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Reading and Writing From Files

Reading and Writing From Files

In this chapter, you’ll learn how to load flat files in R with the readr package, which is part of the core tidyverse. Often times, the data you are using will be found in a file format such as the csv. You will be tasked with taking this csv and reading it into a table to continue your dataframe to continue your analyses. This examples below should help you do so!

library(tidyverse)

Readr Syntax

Most of readr’s functions are concerned with turning flat files into data frames:

  • read_csv() reads comma delimited files
  •  read_csv2() reads semicolon separated files (common in countries where , is used as the decimal place)
  •  read_tsv() reads tab delimited files
  • read_delim() reads in files with any delimiter.
  • read_fwf() reads fixed width files. You can specify fields either by their widths with fwf_widths() or their position with fwf_positions().
  • read_table() reads a common variation of fixed width files where columns are separated by white space.
  • read_log() reads Apache style log files.

These functions all have similar syntax: once you’ve mastered one, you can use the others with ease.

The syntax of the the ‘read.table’ is as follows:
mydata <- read.table(file, header=TRUE, sep="\t")

Breaking down this line of code we have:

  • read.table: syntax for using the function to read data into a table
  • file specifies the file that you’d like to read. If the file is in a different directory than you current working directory, specify the path to the file
  • header=TRUE if our data has a header, we specify that the header is TRUE.This will allow for a suitable space to be created on the table
  • sep="\t" We are telling the function how are data is separated. In this case the \t tells the function that two data points are separated by a tab.
  • mydata <- the result of running the read.table function is stored in the location mydata

Various other arguments can be specified within the () as well. E.g.

  • dec = ".": tells the system, in my file, decimals are specified by the `.` character
  • fill = TRUE: will fill empty field with empty fields instead of a default string such as NA
  • row.names = 1: row names exist

Taking a look at your data and the arguments available, you can make your input more or less specific.

Learning Through Example: Reading a CSV

The data used for this example will be retrieved from a publicly shared google drive. A library called googledrive allows us to directly download files that are available on the drive. As a little disclaimer, in most situations you would have to save the file you are reading in a folder. When reading the file, you would specify the path to the folder it is stored in or set your working directory to be this folder.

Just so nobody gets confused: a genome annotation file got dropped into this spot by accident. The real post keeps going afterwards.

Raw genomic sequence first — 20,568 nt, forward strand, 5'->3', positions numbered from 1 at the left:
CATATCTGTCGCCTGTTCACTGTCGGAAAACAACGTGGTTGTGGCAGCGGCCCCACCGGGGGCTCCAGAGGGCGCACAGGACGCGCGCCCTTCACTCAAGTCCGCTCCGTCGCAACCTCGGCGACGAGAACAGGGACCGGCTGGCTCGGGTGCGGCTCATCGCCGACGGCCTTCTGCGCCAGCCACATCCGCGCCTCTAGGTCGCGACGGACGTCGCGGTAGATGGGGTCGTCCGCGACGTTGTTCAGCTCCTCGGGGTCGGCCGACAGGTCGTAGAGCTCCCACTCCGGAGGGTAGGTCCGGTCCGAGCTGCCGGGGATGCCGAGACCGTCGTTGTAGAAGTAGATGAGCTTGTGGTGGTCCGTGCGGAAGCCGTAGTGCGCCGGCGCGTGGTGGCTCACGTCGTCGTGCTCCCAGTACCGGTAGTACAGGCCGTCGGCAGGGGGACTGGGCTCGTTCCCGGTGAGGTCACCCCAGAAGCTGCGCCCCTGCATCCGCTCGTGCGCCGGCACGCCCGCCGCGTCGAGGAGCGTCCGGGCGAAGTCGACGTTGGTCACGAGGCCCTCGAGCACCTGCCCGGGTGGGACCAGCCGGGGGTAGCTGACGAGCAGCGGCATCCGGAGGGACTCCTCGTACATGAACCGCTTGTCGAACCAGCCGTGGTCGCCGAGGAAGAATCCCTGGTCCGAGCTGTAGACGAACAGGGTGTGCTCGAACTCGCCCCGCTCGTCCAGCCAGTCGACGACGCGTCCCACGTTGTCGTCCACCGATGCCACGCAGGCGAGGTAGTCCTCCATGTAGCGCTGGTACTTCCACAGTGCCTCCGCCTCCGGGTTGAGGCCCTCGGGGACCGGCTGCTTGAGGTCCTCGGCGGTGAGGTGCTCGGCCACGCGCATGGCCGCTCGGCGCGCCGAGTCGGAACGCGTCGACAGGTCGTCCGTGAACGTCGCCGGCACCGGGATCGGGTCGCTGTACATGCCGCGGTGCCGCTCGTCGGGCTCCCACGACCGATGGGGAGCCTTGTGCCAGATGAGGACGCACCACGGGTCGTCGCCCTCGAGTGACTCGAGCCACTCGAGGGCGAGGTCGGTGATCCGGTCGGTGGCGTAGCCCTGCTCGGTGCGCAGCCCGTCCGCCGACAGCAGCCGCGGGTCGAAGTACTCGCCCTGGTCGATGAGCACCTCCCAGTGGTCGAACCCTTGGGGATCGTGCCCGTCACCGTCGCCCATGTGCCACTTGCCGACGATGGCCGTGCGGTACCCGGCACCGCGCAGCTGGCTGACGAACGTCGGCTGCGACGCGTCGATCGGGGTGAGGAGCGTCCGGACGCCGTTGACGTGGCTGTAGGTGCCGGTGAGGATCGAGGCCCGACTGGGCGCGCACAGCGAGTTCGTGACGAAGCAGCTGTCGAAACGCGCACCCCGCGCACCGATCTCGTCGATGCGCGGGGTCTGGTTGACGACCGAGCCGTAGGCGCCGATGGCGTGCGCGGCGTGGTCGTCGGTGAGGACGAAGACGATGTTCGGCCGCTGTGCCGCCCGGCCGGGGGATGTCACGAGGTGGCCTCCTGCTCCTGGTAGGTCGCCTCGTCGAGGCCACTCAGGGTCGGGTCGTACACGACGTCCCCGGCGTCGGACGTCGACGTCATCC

Reading a File From the File System:

Example: We will be reading a file that contains information about births in the US using a read.csv function.

For this example, you can directly download the file using this line of code:

library(googledrive)
drive_deauth()
downloaded_file <- drive_download("https://docs.google.com/spreadsheets/d/1uBDFnfJR1WPw608ARNdEpJb1aJpmC5vFjxqqzzt_BaM/edit#gid=438060498", type = "csv")

For the rest of this chapter we’ll focus on read_csv(). Not only are csv files one of the most common forms of data storage, but once you understand read_csv(), you can easily apply your knowledge to all the other functions in readr.

births <- read.csv('US_births_2000-2014_SSA.csv', header=TRUE, sep=",")
births

Comparing this to the example above, we know that:

  • the first argument is the file name
  • the second argument specifies that the file contains a header
  • the last argument specifies that values within the file are separated by commas

As an added reference, I’ve shown you a way read this file from a folder in your file system:

births <- ("~/Downloads/US_births_2000-2014_SSA.csv")
mydata <- read.csv(births, header=TRUE, sep=",")
mydata

When you run read_csv() it prints out a column specification that gives the name and type of each column.

Reading an Inline CSV

Example: We will be reading an inline csv and understanding ways of modifying the read function

This is useful for experimenting with readr and for creating reproducible examples to share with others:

read_csv("a, b, c
1, 2, 3, 
4, 5, 6")

Skipping Metadata

In both cases read_csv() uses the first line of the data for the column names, which is a very common convention. There are two cases where you might want to tweak this behavior:

Sometimes there are a few lines of metadata at the top of the file. You can use skip = n to skip the first n lines; or use comment = "#" to drop all lines that start with (e.g.) #.

read_csv( 
read_csv("The first line of metadata 
         x,y,z 
         1,2,3", comment = "#")

 read_csv("# A comment I want to skip 
         x,y,z 
         1,2,3", comment = "#")

Defining Column Names:

The data might not have column names. You can use col_names = FALSE to tell read_csv() not to treat the first row as headings, and instead label them sequentially from X1 to Xn:

 read_csv("1,2,3\n4,5,6,col_names = FALSE)


("\n" is a convenient shortcut for adding a new line.)

Alternatively you can pass col_names a character vector which will be used as the column names:

 read_csv("read_csv("1,2,3\n4,5,6", col_names = c("x", "y", "z"))

NA Values

Another option that commonly needs tweaking is na: this specifies the value (or values) that are used to represent missing values in your file:

 read_csv("a,b,c\n1,2,.", na = ".")


This is all you need to know to read ~75% of CSV files that you’ll encounter in practice. You can also easily adapt what you’ve learned to read tab separated files with read_tsv() and fixed width files with read_fwf(). To read in more challenging files, you’ll need to learn more about how readr parses each column, turning them into R vectors.